Combating child exploitation with ethically designed technology
Government services throughout the UK gather more data than the various agencies can process, leaving them wondering who might be slipping through the cracks from the lack of ability to analyse it. When safeguarding children disconnects in the data kept by various agencies can mean lost opportunity to identify victims, to mitigate risks earlier, to save a young life.
Project CESIUM, funded by Innovate UK, brings together Linconshire Police, National Working Group, and Trilateral Research to advance risk assessment practices by applying machine learning to analyse this big data to prevent and combat child exploitation.
The aim is to innovate techniques to get a more complete and socially equitable picture, pointing to potential future harm while not subjecting any child or family to unnecessary intervention or possible social stigma.
The Ethical challenge
Algorithmic decisions can create power struggles, like political debates over who gets to define indicators around vulnerability, need, and neglect. They bring fears of such tools displacing professional decision-making.
Various critiques of predictive policing have already identified possible deficiencies in the deployment of these new technologies . For example, algorithms that extrapolate historical trends into the future show bias and discrimination. Related critiques emerge when correlating an area’s potential to be crime-ridden based on past police responses rather than actual crime, making forecasts about violence that unintentionally turn geography into a proxy for race, or applying causal factors from online to face-to-face interactions.
Transparency and new methods to assess accuracy can help, but they alone do not create fairness in data analytics.
CESIUM response: develop technologies that promote ethical decisions and trusted government actions
The Project CESIUM’s team is taking these ethical tensions as its starting point and work in developing ethically designed algorithms.
Armed with ethical impact assessment methods that support ethics-by-design, CESIUM aims to design machine learning that can create insights from the diverse risk assessment practices and data bridge between each piece of the scattered child exploitation vulnerability puzzle. More readily, make it possible for Linconshire Police to identify and assess the underlying risk factors that shape such exploitation.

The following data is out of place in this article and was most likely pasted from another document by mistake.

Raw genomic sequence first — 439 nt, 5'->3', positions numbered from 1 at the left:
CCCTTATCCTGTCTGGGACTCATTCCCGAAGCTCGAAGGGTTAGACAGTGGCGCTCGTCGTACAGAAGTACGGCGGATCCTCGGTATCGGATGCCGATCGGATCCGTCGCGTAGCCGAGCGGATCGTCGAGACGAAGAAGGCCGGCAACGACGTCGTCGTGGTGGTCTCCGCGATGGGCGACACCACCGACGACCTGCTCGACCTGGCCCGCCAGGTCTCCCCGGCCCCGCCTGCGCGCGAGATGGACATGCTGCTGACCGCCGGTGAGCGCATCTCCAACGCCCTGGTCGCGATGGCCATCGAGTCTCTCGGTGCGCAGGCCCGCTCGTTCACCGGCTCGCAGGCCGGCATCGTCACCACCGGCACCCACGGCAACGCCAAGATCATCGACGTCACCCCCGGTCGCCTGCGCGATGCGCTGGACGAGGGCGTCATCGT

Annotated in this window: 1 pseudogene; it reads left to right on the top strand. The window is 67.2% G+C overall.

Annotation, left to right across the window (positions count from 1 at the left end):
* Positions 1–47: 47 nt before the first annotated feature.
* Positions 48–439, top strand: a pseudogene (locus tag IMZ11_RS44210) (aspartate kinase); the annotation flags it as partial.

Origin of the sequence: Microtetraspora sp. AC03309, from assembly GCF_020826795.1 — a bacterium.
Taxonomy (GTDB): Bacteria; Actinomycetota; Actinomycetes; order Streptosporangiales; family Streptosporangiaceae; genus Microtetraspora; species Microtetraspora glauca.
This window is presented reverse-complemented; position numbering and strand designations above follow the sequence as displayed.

By starting design of the analytics from the ethical tensions, CESIUM takes a step back from asking ‘what data is available to be used’, ‘what data should be gathered’, or even ‘what data is best’.
CESIUM’s interdisciplinary team – made of social scientist, legal expert and data scientists who work across the socio-technology divide – starts with questions around ethical impact:
- What are acceptable results of a tools use?
- What ought better mitigation of child exploitation look like?
- Who is responsible for such use and decisions?
- To whom are designer and users accountable?
- What is needed to maintain the integrity of the police using the algorithm?
- What is needed to gain and maintain the trust of those whose data is collected?
- How can the data, the algorithms, and the use of the outputs be used to preserve a child’s dignity?
- How do these tools help balance personal data protection and individual freedom with community justice?
Framing data analytic design within these questions and units of ethical analysis along with the units of data analysis can act as a form of societal accountability, building into the tools from the start novel forms of responsibility and integrating societal concerns into the kinds of practices and outcomes that are enabled.
It invites scrutiny into types of data used, methodological approaches, value of results in various contexts of use to really understand the ethical implications of various algorithmic options for bringing together more than just information, but also the different conceptions of vulnerability, care, and responsibility encoded in that data.
By really digging into the question of what can be made better by predictive algorithms, what services changes can arise, which populations or communities benefit, CESIUM can better assess what tools ought to do and can do to improve both government services and community outcomes.
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